Today, Spencer and Mark are discussing Black Canary 4, originally released September 16th, 2015.
Marge: “You liked ‘Rashomon.'”
Homer: “That’s not how I remember it.”
The Simpsons — “Thirty Minutes Over Tokyo”
Spencer: By now, anybody with even the tiniest bit of pop culture-savvy is familiar with the concept of an unreliable narrator. Much like the various storytellers in “Rashomon,” an unreliable narrator believes their own personal version of the truth, even if it doesn’t necessarily jive with the experiences of everyone else present. Comics are a particularly fun medium through which to explore unreliable narrators, because the juxtaposition of words and images means that the creative team can explore two different versions of the truth at the same time. This seems to be Brenden Fletcher and Pia Guerra’s intention with Black Canary 4 as they recount Bo Maeve’s backstory, but unfortunately, the differences between Maeve’s version of the truth and reality are never quite clear enough to be effective. Continue reading →
Drew: Determining a level of focus is perhaps the most important step in evaluating a work of art. These foci are specific to the style at hand — harmonic analysis is likely going to tell you very little about a rap song, just as an examination of brush strokes wouldn’t add much to a discussion of da Vinci. Intriguingly, these styles often begin to resemble each other as you zoom in and out — abstract paintings may share concepts of form, color, or composition with those of the Rennaisance masters, for example — further increasing the importance focus in an analysis. Geoff Johns has always written “big” — he’s been at the helm (or at least sharing the helm) of some of DC’s most important events over the past decade — and his writing has often chafed at the analyses of his critics. Justice League of America 7 actually avoids many of the pitfalls Johns is often cited for (a lot of stuff actually happens here), but it still has me wondering if we’re simply using the wrong tool for the job of evaluating a giant, Geoff Johns-penned event. Continue reading →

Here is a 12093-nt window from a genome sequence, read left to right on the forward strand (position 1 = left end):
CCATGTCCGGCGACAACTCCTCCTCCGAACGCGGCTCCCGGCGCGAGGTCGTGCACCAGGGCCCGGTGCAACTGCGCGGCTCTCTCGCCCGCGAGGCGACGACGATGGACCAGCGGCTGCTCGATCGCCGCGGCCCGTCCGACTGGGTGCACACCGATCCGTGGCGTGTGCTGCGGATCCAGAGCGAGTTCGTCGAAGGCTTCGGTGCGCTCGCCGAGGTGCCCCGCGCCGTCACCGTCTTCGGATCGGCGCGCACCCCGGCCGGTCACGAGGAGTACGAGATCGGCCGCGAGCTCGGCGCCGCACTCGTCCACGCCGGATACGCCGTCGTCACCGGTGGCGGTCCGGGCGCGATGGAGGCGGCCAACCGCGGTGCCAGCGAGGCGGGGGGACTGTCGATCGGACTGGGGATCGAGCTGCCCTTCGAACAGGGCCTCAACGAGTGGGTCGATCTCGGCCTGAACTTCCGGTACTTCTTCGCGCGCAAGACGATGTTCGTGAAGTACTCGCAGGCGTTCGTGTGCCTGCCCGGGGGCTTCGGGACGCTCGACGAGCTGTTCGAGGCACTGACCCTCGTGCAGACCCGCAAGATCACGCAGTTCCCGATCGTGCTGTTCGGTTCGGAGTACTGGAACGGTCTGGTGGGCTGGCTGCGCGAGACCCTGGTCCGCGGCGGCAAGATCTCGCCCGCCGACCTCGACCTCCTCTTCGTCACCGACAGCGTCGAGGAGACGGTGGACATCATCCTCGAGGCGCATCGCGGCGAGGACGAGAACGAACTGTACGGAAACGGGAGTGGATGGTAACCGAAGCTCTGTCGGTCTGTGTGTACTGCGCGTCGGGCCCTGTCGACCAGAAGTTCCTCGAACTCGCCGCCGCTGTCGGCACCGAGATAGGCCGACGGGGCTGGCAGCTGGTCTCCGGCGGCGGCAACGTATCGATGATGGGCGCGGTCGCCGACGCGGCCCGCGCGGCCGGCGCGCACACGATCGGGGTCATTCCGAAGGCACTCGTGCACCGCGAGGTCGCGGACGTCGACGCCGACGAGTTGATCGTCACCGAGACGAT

Today, Shelby and Mikyzptlk are discussing Suicide Squad 23, originally released August 14th, 2013.
Shelby: How do you say good-bye? If you’re a regular person saying good-bye to another regular person, you would probably do it with a wave, or maybe a handshake or a hug. Tonight the 4-year-old daughter of the owners of my LCS said good-bye to me by jumping up and down and shouting; come to think of it, I think Patrick has said good-bye to me the same way. Like I said, these are all perfectly legitimate, regular person ways to bid someone adieu. If you’re comic book writer Ales Kot saying good-bye to Suicide Squad, however, the best way to do it seems to be with sociopath’s musings on the meaning of love, followed by a battalion of missile-wielding drones and some pie. Not a bad way to go.
Patrick: Did any of you guys ever play Warhammer? If you’re not familiar with it, it’s a table top war game where you assemble an army from your race of choice and battle against your friends’ armies. It’s the least pick-up-and-play game you could ever imagine – understanding the basic rules means reading a 100+ page manual, and keeping a cheat sheet with charts and tables with you at all times. And then there’s understanding your own army, for which you need yet other book completely dedicated to that race. Then you need the little metal figures to represent the members of your army (sold separately), and if you’re really hardcore you can paint them. Then you need a surface large enough to play on – one time my friends and I took a door off its hinges and used that when we were denied the dining room table. Ideally, this surface will be populated with trees and terrain and stuff like that. Setting up the Trinity War has felt an awful lot like setting up a Warhammer game. Everyone’s been reading extra books they don’t really want to read just so they can play in the big game. Now the event is actually here and I can’t believe I’m surprised that all the characters feel like pieces in a game. Continue reading →